This stroke ushered in a period of Scottish superiority, as the spinners struggled with the wet ball and Hamilton and McCallum managed to knock the ball around and strike the odd boundary. When, in the 33rd over, McCallum twice swept Chawla to the fine-leg boundary, it seemed an upping of the tempo may be on the cards. However, McCallum attempted one stroke too many, giving himself room to try to hit Chawla through the off, and succeeding only in bottom-edging a catch to Dhoni, who clung-on well. 2 overs later, Chawla trapped veteran wicketkeeper Colin Smith in front as he played across a leg-break. Nonetheless, Hamilton and Craig Wright continued to work the ball around well, until rain returned, and despite brave attempts to play on it eventually became too heavy. Shortly before the second interruption, Hamilton had been let-off at deep cover from RP’s bowling, as he replaced Powar after a doing-a-job spell of 9-41-0. Chawla had impressed with his ability to maintain control of the wet ball, and figures of 10-42-2 perhaps left him under-rewarded.

Rain eventually relented, allowing the Scots a further 5 overs. They made constructive use of them, slamming 40 for the loss of first Hamilton, then Wright and Blain in the final over. Agarkar conceded 25 from his final 2, Wright finished with an impressive 34-ball 37, and DuckworthLewis meant the Scots’ 203 for 9 had set a target of 209 in 46.

Paul Hoffman, in his final game for Scotland, displayed his usual accuracy, and John Blain impressively and unexpectedly followed-suit initially, constraining Robin Uthappa – in his first game for India since the ill-fated World Cup – and Gautam Gambhir to just over 2 runs an over in the first 7. The batsmen displayed calm heads, however, and were rewarded as they became accustomed to the slow pitch and boundaries began to flow. Dewald Nel had a day to forget, and between the 8th and the start of the 21st 89 runs came, as the batsmen took control of the chase. Wright finally broke through, castling Uthappa with a fine delivery which nipped back on pitching, skidded through and beat the batsman’s defences. Dinesh Karthik started swiftly but was becalmed by Wright’s tight line, and failed to clear mid-wicket with an airy flick off Haq’s bowling. This brought Yuvraj Singh to the crease, however, and with a required rate of less than 4.5-an-over the task was not difficult compared to some which he has conquered in his 175 previous ODIs.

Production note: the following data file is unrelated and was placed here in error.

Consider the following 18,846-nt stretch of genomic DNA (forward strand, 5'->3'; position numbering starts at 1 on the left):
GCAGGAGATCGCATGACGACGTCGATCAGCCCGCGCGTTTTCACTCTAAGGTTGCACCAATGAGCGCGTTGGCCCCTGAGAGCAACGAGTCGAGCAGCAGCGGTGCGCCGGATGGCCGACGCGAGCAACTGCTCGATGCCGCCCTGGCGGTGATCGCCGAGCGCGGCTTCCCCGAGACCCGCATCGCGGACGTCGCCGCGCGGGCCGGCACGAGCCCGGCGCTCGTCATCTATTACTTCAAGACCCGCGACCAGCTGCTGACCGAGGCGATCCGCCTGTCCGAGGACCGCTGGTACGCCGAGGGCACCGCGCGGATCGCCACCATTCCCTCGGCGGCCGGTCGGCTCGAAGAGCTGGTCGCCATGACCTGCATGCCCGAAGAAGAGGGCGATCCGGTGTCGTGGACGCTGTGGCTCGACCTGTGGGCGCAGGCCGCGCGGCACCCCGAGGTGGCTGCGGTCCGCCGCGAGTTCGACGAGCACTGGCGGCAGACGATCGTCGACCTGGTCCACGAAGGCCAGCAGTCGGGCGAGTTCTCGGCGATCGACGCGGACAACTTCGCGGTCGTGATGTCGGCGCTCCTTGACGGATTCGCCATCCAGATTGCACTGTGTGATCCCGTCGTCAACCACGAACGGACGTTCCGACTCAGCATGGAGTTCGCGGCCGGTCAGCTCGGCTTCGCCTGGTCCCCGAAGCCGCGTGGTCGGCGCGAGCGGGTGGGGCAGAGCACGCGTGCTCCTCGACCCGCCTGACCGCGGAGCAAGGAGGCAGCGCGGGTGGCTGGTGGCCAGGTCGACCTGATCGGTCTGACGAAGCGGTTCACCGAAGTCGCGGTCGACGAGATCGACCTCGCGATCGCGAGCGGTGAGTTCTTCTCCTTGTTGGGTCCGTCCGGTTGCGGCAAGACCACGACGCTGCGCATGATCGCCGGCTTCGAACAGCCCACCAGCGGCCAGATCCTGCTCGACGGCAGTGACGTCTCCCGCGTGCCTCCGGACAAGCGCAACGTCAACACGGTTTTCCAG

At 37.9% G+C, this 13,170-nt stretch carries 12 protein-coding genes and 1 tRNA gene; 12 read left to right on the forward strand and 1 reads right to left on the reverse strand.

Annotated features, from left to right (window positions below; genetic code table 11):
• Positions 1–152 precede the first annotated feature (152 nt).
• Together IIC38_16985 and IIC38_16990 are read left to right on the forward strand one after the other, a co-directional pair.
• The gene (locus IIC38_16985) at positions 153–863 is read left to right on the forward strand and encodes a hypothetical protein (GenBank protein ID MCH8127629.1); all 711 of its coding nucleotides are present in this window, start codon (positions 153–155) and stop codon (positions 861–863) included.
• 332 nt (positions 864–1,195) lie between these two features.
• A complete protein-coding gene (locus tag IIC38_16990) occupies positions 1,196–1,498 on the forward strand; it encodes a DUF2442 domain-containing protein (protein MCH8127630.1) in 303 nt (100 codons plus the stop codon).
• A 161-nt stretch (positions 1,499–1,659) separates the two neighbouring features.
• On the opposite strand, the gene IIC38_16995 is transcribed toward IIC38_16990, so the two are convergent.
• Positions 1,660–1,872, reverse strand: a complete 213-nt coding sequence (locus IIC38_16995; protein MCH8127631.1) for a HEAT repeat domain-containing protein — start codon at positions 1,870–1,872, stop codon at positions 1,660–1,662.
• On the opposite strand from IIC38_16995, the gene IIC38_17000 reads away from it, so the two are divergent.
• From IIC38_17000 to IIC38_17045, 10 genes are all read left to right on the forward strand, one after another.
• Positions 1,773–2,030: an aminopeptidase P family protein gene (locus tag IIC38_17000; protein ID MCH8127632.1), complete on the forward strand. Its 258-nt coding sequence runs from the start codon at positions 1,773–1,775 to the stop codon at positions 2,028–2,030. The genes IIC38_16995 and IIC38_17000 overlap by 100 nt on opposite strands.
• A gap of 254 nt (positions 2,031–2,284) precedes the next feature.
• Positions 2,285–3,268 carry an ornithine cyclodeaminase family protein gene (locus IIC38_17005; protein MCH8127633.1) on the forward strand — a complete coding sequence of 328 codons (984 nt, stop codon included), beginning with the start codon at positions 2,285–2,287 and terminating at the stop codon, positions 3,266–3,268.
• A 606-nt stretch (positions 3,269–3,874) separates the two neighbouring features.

So it proved that his left-handed strokeplay hurried India towards victory, combining with Gambhir – who had sailed serenely through the innings without ever appearing to be in a great hurry – to take 16 from Wright’s final over and 61 in total from the 8 overs they were together. Blain managed a consolation wicket with 11 required, bowling Yuvraj around his pads as the batsman walked across his stumps. This allowed Rahul Dravid to complete the chase – having arrived at the crease to a rousing reception from a crowd who remembered his 600 runs at 66.66 from the 2003 National League season – and complete Nel’s bad day, the South African-born right-armer finishing with 6-48-0. Gambhir once again patiently pressed his claim for a place, finishing on 85*. India now move on to Northampton to play England Lions before the seven-ODI series begins on August 21st with a daynight game at The Rose Bowl.

Scotland 203 for 9 (46 overs)
Gavin Hamilton 44, Neil McCallum 41, Craig Wright 37
Rutra Pratap Singh 9-26-2, Munaf Patel 9-36-2, Piyush Chawla 10-42-2

India 212 for 3 (39.5 overs)
Gautam Gambhir 85*, Robin Uthappa 55, Yuvraj Singh 38

India won by 7 wickets